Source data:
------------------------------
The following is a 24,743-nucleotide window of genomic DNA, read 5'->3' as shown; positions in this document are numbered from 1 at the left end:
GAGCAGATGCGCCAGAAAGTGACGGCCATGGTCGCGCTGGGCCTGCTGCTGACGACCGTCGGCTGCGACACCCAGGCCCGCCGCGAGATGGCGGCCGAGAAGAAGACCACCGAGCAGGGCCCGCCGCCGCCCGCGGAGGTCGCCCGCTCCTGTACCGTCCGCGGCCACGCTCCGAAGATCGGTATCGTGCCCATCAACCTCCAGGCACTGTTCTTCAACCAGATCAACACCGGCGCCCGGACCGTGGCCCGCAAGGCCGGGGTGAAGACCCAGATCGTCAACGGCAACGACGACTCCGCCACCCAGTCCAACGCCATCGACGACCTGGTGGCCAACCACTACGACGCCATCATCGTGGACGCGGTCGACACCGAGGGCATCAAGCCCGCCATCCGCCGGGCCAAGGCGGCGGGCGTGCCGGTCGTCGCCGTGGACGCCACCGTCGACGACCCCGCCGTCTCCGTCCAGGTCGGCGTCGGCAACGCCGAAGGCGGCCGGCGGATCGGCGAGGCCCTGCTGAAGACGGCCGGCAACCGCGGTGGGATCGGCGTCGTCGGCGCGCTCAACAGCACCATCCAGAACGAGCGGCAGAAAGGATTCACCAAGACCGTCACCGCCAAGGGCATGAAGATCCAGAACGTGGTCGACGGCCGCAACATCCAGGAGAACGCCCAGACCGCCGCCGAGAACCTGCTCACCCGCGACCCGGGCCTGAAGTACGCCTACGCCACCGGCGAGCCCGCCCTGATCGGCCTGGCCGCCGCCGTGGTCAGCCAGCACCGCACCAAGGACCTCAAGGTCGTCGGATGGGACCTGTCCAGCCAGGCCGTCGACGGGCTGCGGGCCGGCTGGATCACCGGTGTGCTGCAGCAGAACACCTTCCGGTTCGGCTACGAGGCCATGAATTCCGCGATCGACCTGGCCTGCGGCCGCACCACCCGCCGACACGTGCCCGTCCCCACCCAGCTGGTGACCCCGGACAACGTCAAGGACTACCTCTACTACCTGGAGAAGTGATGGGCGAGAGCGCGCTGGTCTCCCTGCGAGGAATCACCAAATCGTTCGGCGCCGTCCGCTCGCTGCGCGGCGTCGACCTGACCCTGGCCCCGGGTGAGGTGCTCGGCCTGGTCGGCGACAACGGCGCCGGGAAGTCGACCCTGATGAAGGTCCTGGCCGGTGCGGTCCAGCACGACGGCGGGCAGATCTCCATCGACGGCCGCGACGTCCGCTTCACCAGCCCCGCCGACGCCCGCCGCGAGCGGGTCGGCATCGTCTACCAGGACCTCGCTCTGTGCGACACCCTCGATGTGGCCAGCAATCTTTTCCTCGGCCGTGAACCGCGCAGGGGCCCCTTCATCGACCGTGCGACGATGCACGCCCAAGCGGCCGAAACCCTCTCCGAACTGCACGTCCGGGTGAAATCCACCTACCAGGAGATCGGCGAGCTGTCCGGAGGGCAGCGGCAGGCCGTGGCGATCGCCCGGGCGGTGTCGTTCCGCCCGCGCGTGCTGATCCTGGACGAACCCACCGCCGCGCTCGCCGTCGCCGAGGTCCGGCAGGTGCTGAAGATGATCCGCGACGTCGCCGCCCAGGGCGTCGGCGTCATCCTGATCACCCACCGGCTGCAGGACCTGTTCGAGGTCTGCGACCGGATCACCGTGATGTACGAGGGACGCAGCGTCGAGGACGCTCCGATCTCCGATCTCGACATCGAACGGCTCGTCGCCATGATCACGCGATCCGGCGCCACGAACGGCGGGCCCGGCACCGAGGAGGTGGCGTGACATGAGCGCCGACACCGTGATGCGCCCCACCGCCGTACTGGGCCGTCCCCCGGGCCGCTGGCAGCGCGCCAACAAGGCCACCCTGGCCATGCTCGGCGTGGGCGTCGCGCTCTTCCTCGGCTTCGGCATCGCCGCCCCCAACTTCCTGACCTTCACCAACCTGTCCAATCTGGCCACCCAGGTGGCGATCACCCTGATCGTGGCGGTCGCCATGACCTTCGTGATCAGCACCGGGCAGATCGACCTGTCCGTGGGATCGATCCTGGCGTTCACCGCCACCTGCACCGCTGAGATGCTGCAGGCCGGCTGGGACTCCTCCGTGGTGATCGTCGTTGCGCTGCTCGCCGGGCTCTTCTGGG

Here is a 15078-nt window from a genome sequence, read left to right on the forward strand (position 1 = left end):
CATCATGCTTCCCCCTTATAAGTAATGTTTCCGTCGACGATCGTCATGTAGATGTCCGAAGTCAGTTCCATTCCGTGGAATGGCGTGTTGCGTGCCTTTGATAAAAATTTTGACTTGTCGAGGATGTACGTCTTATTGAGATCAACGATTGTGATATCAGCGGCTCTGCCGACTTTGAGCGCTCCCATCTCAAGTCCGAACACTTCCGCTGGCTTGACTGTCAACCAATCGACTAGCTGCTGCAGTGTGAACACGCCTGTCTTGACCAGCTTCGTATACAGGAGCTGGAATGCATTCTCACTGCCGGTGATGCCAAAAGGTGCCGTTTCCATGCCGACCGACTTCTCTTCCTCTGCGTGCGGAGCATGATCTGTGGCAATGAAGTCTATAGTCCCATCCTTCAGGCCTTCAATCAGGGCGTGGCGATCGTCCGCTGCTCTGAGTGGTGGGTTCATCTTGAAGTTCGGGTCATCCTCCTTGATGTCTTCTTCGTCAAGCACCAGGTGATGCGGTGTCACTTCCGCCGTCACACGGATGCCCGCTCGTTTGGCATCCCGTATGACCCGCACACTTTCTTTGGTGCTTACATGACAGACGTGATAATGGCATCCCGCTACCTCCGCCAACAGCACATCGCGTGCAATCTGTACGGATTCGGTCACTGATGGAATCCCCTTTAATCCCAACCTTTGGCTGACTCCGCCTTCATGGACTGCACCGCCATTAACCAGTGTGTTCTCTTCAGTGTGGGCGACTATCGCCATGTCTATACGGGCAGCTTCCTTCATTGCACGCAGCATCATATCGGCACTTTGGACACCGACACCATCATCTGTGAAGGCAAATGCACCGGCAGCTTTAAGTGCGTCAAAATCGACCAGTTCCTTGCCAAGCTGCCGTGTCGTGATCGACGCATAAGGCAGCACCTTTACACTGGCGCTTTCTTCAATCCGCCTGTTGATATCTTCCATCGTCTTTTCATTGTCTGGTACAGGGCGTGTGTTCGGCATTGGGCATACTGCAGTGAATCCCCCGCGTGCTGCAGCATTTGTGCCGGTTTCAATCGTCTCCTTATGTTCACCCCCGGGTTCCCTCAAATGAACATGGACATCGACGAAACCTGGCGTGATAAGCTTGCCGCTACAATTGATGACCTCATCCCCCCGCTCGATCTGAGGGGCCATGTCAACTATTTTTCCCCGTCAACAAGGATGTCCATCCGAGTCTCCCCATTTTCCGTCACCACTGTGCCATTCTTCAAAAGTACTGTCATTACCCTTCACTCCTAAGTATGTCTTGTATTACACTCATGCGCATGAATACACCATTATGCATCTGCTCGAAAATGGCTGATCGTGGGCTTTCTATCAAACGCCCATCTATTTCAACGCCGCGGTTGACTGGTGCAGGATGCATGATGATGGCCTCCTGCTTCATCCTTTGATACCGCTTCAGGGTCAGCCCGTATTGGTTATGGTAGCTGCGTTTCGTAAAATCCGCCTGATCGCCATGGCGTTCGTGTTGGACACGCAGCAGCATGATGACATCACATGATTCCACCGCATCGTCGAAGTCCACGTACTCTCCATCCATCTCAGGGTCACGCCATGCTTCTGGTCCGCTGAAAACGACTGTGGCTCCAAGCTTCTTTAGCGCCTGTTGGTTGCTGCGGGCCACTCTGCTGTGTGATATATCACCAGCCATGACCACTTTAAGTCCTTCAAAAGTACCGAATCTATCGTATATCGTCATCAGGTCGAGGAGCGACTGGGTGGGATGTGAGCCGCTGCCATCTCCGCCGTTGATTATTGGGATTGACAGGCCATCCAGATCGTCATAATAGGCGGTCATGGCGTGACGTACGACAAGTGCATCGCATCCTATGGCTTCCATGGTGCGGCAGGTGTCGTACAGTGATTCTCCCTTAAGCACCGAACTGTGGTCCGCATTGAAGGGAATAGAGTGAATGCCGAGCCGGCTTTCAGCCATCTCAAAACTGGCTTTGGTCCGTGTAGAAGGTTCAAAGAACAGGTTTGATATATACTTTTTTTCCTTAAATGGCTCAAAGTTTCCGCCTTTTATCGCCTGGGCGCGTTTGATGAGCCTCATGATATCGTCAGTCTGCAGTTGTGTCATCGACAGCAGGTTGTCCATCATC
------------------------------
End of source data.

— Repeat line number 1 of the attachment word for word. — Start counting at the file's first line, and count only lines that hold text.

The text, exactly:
The following is a 24,743-nucleotide window of genomic DNA, read 5'->3' as shown; positions in this document are numbered from 1 at the left end: